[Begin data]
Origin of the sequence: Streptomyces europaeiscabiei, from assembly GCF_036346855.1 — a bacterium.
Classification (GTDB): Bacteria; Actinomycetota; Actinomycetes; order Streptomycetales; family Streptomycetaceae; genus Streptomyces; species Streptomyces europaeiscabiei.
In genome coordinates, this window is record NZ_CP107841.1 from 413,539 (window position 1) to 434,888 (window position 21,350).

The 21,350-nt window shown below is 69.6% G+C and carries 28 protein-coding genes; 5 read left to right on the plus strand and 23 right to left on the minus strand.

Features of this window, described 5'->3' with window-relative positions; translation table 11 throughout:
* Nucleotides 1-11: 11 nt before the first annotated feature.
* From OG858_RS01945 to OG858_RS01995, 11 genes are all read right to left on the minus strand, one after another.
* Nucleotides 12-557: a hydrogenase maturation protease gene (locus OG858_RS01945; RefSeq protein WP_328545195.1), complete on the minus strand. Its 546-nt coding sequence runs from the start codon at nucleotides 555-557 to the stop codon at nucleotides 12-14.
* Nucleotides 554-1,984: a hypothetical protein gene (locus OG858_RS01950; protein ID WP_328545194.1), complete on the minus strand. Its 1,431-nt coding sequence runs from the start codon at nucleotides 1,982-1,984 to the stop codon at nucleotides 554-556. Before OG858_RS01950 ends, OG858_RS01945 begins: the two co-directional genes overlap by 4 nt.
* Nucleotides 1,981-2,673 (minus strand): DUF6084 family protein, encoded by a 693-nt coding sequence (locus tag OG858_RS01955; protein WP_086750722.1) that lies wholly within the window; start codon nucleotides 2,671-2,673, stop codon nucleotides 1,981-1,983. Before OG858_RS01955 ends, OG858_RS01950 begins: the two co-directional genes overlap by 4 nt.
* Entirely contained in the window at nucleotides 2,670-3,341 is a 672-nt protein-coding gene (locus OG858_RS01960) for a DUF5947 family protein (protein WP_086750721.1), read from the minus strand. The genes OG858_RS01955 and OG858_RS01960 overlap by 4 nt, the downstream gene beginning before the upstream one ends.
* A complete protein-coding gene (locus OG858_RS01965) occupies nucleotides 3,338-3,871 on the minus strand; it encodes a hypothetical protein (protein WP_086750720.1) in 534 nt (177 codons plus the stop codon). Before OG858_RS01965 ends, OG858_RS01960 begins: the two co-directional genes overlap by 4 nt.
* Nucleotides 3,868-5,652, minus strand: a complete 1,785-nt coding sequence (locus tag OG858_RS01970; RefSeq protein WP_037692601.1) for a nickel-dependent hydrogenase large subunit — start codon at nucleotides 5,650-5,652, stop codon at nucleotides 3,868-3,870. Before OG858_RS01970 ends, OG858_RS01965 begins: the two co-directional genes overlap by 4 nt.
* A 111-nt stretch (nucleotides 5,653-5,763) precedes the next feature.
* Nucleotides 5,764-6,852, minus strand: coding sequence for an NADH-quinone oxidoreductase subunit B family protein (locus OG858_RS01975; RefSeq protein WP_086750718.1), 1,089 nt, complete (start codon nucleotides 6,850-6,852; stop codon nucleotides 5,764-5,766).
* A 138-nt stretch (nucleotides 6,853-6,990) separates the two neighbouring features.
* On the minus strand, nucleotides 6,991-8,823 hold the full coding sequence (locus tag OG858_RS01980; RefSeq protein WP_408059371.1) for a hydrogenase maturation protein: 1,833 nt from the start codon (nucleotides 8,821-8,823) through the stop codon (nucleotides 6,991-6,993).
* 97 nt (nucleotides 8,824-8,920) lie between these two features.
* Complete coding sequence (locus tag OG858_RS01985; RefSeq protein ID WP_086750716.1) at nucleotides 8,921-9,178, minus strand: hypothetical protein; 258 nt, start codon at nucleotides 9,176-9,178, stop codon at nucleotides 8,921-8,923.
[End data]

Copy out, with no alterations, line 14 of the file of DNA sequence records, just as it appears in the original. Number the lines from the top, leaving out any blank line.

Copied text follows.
* A 111-nt stretch (nucleotides 5,653-5,763) precedes the next feature.